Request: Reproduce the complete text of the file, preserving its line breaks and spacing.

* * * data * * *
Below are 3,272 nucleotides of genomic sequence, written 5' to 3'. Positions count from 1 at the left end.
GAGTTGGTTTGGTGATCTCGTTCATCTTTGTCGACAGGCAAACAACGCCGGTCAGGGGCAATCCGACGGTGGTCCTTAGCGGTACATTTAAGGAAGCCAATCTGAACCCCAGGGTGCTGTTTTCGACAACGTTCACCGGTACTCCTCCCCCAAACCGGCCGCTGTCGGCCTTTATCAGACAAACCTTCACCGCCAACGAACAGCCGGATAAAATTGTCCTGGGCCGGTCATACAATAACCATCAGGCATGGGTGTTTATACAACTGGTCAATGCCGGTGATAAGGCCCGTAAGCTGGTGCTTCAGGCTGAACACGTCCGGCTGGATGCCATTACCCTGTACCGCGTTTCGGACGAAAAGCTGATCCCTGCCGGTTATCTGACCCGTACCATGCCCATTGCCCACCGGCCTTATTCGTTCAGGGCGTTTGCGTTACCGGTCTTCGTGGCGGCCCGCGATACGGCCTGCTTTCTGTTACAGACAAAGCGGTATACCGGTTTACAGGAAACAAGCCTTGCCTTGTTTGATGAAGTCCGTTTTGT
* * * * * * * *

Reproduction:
Below are 3,272 nucleotides of genomic sequence, written 5' to 3'. Positions count from 1 at the left end.
GAGTTGGTTTGGTGATCTCGTTCATCTTTGTCGACAGGCAAACAACGCCGGTCAGGGGCAATCCGACGGTGGTCCTTAGCGGTACATTTAAGGAAGCCAATCTGAACCCCAGGGTGCTGTTTTCGACAACGTTCACCGGTACTCCTCCCCCAAACCGGCCGCTGTCGGCCTTTATCAGACAAACCTTCACCGCCAACGAACAGCCGGATAAAATTGTCCTGGGCCGGTCATACAATAACCATCAGGCATGGGTGTTTATACAACTGGTCAATGCCGGTGATAAGGCCCGTAAGCTGGTGCTTCAGGCTGAACACGTCCGGCTGGATGCCATTACCCTGTACCGCGTTTCGGACGAAAAGCTGATCCCTGCCGGTTATCTGACCCGTACCATGCCCATTGCCCACCGGCCTTATTCGTTCAGGGCGTTTGCGTTACCGGTCTTCGTGGCGGCCCGCGATACGGCCTGCTTTCTGTTACAGACAAAGCGGTATACCGGTTTACAGGAAACAAGCCTTGCCTTGTTTGATGAAGTCCGTTTTGT